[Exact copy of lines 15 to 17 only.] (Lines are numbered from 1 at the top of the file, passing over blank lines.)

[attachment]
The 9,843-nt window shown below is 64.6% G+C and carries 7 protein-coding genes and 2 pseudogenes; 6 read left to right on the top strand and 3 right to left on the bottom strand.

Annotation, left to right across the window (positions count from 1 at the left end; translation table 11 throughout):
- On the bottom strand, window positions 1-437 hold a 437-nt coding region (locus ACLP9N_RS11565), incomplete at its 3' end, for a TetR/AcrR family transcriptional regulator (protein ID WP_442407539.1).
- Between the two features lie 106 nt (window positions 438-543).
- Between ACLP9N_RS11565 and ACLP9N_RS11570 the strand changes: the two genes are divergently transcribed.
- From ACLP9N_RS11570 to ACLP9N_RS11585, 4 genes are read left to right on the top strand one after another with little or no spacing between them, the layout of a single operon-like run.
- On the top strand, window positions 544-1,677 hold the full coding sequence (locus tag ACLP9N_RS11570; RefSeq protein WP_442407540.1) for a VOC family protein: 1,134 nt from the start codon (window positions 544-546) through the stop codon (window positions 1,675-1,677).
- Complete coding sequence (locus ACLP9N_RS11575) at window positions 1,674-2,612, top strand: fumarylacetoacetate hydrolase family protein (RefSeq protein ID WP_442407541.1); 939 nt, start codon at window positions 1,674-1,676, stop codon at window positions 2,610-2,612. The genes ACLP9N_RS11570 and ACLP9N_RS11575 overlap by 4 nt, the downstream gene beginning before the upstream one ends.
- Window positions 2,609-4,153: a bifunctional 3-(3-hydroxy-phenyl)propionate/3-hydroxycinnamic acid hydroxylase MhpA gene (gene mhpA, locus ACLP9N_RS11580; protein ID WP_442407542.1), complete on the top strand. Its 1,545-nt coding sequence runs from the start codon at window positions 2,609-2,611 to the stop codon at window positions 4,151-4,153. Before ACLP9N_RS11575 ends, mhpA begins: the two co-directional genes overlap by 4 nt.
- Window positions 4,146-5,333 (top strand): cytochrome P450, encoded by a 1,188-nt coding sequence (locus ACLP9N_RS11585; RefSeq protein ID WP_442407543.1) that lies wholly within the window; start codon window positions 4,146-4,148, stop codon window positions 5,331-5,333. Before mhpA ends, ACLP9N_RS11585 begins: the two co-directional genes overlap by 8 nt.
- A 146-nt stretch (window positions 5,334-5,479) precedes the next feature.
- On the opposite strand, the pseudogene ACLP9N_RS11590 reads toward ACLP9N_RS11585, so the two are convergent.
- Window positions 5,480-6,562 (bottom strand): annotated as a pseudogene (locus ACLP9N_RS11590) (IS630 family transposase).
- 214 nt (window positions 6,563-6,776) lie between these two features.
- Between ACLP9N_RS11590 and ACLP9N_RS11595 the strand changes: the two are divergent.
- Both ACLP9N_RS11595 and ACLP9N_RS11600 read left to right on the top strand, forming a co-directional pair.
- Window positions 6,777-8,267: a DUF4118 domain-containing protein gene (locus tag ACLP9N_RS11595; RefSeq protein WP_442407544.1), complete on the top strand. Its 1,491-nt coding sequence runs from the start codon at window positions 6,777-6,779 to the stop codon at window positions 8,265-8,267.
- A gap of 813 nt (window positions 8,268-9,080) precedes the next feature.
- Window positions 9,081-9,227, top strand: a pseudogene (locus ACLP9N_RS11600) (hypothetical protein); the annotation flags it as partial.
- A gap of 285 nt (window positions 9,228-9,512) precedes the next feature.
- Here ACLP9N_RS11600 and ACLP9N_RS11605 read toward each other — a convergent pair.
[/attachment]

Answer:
- Between ACLP9N_RS11590 and ACLP9N_RS11595 the strand changes: the two are divergent.
- Both ACLP9N_RS11595 and ACLP9N_RS11600 read left to right on the top strand, forming a co-directional pair.
- Window positions 6,777-8,267: a DUF4118 domain-containing protein gene (locus tag ACLP9N_RS11595; RefSeq protein WP_442407544.1), complete on the top strand. Its 1,491-nt coding sequence runs from the start codon at window positions 6,777-6,779 to the stop codon at window positions 8,265-8,267.